Hurricane Irma is still on the march.
But she has passed by Naples.
And she has left her ugly mark.
I know that some of you may stop by my blog today to see how my family fared. My heart has been moved by the words of concern I have received… here, on Facebook, on Instagram… so before I go any further along… I will share… they are safe.
Writing is one of the ways that I process my feelings. It’s the reason I started this blog. And so process, I will. If you’d like to come along with me as I record my thoughts from my side of the storm…keep reading.
From the beginning, I’ve been worried. This storm was big and angry. But I have a tendency to worry, so I tried to keep it at bay. That’s not to say I didn’t let my opinions be known. I just knew when to push and went to stop. It’s a delicate dance. I knew who to plead with and how hard to plead. I knew the reasons that went into the hard decisions. Reasons that, unless someone has made you privy to theirs, you have no right as an outsider to question and spew hatred about. Something I see done over and over and in such a disgusting manner and in such a public space.
On Sunday, I opted not to go to Miss Sunshine’s soccer game in Blacksburg. The continued westward shift made it appear that after it crossed the Keys, it would head right towards Naples. I couldn’t take a chance on missing a call. My mother and I exchanged calls off and on throughout the day. The winds were picking up, but it still wasn’t too bad. In a later call, the winds were stronger. The palm trees were shaking. The ground too saturated. Dad had parked his truck near the house. He might need to move it. The tree wasn’t going to stay upright. I felt helpless. I was going crazy in my skin. I am a stress eater. I am prone to anxiety. I imagine worst-case scenarios. I needed to find something else to do. I decided to run to the library and pick up some movies. Anything to feel like I was doing something.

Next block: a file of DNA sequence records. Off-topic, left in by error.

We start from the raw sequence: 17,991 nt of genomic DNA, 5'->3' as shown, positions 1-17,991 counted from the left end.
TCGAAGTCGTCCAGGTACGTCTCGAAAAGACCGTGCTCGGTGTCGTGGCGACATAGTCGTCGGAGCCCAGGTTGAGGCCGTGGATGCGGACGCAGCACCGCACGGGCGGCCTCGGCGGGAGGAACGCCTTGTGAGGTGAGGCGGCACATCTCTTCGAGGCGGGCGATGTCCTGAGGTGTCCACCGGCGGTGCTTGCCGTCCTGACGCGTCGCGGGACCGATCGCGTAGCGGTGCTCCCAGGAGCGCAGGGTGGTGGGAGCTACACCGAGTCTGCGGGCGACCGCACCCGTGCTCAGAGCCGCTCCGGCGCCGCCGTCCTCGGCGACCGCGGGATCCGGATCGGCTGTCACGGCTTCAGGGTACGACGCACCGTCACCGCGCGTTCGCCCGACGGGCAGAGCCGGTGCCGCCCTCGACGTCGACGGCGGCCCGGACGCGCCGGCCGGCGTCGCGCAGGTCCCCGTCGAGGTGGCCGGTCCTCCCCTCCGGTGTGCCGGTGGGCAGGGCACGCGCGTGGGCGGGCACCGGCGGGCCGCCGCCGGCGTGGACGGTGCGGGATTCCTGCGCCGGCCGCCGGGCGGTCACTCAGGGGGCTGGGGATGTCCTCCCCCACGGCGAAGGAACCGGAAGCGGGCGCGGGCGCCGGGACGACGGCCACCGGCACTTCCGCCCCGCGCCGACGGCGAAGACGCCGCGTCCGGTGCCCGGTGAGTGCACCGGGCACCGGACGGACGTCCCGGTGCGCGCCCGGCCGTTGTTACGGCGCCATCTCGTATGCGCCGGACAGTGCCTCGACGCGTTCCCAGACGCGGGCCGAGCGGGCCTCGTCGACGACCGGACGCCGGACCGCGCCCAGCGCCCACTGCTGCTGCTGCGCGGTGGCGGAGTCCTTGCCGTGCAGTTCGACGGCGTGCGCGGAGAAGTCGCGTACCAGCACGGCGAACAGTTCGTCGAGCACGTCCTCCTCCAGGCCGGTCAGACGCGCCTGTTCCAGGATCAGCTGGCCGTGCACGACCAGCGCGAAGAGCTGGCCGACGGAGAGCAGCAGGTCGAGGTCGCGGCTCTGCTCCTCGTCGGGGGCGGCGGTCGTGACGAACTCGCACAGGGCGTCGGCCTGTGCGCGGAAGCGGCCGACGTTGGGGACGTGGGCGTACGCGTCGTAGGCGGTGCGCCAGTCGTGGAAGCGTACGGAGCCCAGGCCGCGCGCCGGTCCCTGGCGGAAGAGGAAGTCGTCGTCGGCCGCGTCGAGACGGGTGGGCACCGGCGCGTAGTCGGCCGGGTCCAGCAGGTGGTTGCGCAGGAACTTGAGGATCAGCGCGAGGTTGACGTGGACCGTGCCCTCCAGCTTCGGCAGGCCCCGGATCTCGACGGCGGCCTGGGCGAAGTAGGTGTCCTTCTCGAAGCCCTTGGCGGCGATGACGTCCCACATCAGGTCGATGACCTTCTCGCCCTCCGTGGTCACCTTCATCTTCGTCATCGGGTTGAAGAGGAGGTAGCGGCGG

I get there and find some movies. I am perusing through a few more. I come across a movie called Rules Don’t Apply. I am wondering if this is synchronicity.